Statement on Signing the Comprehensive Alcohol Abuse and Alcoholism Prevention, Treatment, and Rehabilitation Act Amendments of 1976.
I HAVE signed into law S. 3184, a bill which would extend and expand the authorities for providing Federal assistance to States and communities for alcohol prevention and treatment programs. I have done so because I am concerned about the serious problems of alcoholism and drug abuse in this country, which this bill attempts to address.
We need to find new ways to prevent alcoholism and drug abuse and to assist the rehabilitation and cure of the victims of these cruel diseases. In extending the Comprehensive Alcohol Abuse and Alcoholism Prevention, Treatment, and Rehabilitation Act of 1970, S. 3184 continues the State grants on alcoholism and provides special new authorities for Federal research on alcoholism.
In approving this legislation, however, I must register my concern that this is far from the best way to reduce the tragic toll of alcoholism and alcohol abuse.
S. 3184 is based on a policy of perpetuating the maze of categorical Federal health programs and adding even more to the Federal requirements in these programs. This approach is a disservice to those who need effective delivery of health care and to those who must pay the bills--the taxpayers.
In my 1977 Budget, I proposed a consolidation of' 16 existing Federal health programs, including grants for alcohol prevention and treatment programs, into a single block grant which would enable States and localities to assure that people in need receive comprehensive health care.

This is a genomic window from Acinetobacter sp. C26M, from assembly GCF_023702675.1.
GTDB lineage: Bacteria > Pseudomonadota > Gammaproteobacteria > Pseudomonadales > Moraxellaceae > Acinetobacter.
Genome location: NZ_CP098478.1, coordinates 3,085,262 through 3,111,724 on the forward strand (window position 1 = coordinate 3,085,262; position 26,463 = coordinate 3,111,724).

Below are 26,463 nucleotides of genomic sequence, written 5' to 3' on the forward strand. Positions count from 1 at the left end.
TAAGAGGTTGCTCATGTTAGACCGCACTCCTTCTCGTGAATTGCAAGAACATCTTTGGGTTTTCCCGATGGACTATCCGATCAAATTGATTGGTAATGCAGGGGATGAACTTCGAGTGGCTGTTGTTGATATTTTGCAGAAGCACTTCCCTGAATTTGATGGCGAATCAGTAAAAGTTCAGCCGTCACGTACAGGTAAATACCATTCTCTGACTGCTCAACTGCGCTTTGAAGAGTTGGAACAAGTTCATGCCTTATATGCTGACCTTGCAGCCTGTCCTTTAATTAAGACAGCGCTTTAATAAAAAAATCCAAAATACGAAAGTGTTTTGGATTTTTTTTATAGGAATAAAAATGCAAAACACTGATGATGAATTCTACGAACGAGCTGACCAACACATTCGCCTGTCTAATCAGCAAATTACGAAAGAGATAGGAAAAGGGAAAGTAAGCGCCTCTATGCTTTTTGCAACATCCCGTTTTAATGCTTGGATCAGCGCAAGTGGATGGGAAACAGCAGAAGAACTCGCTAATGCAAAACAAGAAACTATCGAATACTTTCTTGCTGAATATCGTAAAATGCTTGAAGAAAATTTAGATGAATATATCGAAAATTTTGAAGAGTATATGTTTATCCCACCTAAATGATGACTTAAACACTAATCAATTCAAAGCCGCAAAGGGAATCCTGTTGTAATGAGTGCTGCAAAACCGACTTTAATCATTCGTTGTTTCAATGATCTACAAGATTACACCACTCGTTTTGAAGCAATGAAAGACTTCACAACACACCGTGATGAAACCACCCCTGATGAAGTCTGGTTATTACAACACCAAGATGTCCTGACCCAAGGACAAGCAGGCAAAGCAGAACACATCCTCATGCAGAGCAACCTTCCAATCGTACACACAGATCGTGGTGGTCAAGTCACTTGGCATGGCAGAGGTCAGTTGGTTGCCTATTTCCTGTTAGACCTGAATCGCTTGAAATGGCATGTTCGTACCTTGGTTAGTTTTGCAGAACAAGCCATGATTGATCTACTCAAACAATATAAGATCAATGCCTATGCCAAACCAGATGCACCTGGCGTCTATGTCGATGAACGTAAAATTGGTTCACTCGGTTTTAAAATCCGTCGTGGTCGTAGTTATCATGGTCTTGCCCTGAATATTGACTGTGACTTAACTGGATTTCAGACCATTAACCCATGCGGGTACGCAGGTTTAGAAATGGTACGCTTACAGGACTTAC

The Congress has, however, not seen fit even to hold hearings on my proposal. That proposal is based on the proposition that Federal regulation of programs should be reduced and more reliance should be placed upon State and local governments in analyzing the problems and determining priorities for spending the taxpayers' money. The Congress refusal to consider this approach is irresponsible.
Fewer Federal programs and a reduction in the number of rules and regulations accompanying each of them would allow States and local governments to respond more quickly and sensibly to the health needs of their residents. Consolidation of funding into a single block grant with a more equitable distribution formula would better direct Federal health assistance to those most in need throughout the Nation. The mountain of Federal requirements and red tape imposed upon States and localities prevents them from using limited health resources in the most effective way and adds needlessly to administrative costs.
I urge the Congress to enact my proposed Financial Assistance for Health Care Act. I firmly believe that is the right way to meet our health needs and the sound way to develop health systems that work for the American people.
In the meantime, I have signed S. 3184 so that in the interim assistance will be provided for these important programs.
Note: As enacted, the bill (S. 3184), approved July 26, 1976, is Public Law 94-371 (90 Stat. 1035).
Gerald R. Ford, Statement on Signing the Comprehensive Alcohol Abuse and Alcoholism Prevention, Treatment, and Rehabilitation Act Amendments of 1976. Online by Gerhard Peters and John T. Woolley, The American Presidency Project https://www.presidency.ucsb.edu/node/242247